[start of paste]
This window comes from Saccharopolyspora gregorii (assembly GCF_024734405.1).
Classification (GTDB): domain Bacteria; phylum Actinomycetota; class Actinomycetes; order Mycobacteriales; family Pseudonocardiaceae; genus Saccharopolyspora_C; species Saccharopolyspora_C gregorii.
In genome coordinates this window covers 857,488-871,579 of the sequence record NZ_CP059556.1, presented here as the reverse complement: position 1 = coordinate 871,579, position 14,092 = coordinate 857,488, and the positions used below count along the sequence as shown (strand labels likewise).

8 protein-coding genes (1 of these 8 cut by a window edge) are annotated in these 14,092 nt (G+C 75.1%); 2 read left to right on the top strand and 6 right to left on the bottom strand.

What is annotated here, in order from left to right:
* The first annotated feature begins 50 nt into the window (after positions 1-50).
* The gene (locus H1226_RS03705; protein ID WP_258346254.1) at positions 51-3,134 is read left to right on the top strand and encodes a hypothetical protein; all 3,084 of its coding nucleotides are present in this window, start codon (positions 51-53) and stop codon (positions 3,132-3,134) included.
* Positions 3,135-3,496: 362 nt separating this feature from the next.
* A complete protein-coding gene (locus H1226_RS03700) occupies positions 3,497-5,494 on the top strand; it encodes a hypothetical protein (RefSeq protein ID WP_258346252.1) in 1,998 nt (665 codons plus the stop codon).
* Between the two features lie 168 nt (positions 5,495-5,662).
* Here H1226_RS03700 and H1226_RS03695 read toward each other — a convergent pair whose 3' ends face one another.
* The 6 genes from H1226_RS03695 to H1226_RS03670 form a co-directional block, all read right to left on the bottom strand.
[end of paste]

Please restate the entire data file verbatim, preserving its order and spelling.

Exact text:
This window comes from Saccharopolyspora gregorii (assembly GCF_024734405.1).
Classification (GTDB): domain Bacteria; phylum Actinomycetota; class Actinomycetes; order Mycobacteriales; family Pseudonocardiaceae; genus Saccharopolyspora_C; species Saccharopolyspora_C gregorii.
In genome coordinates this window covers 857,488-871,579 of the sequence record NZ_CP059556.1, presented here as the reverse complement: position 1 = coordinate 871,579, position 14,092 = coordinate 857,488, and the positions used below count along the sequence as shown (strand labels likewise).

8 protein-coding genes (1 of these 8 cut by a window edge) are annotated in these 14,092 nt (G+C 75.1%); 2 read left to right on the top strand and 6 right to left on the bottom strand.

What is annotated here, in order from left to right:
* The first annotated feature begins 50 nt into the window (after positions 1-50).
* The gene (locus H1226_RS03705; protein ID WP_258346254.1) at positions 51-3,134 is read left to right on the top strand and encodes a hypothetical protein; all 3,084 of its coding nucleotides are present in this window, start codon (positions 51-53) and stop codon (positions 3,132-3,134) included.
* Positions 3,135-3,496: 362 nt separating this feature from the next.
* A complete protein-coding gene (locus H1226_RS03700) occupies positions 3,497-5,494 on the top strand; it encodes a hypothetical protein (RefSeq protein ID WP_258346252.1) in 1,998 nt (665 codons plus the stop codon).
* Between the two features lie 168 nt (positions 5,495-5,662).
* Here H1226_RS03700 and H1226_RS03695 read toward each other — a convergent pair whose 3' ends face one another.
* The 6 genes from H1226_RS03695 to H1226_RS03670 form a co-directional block, all read right to left on the bottom strand.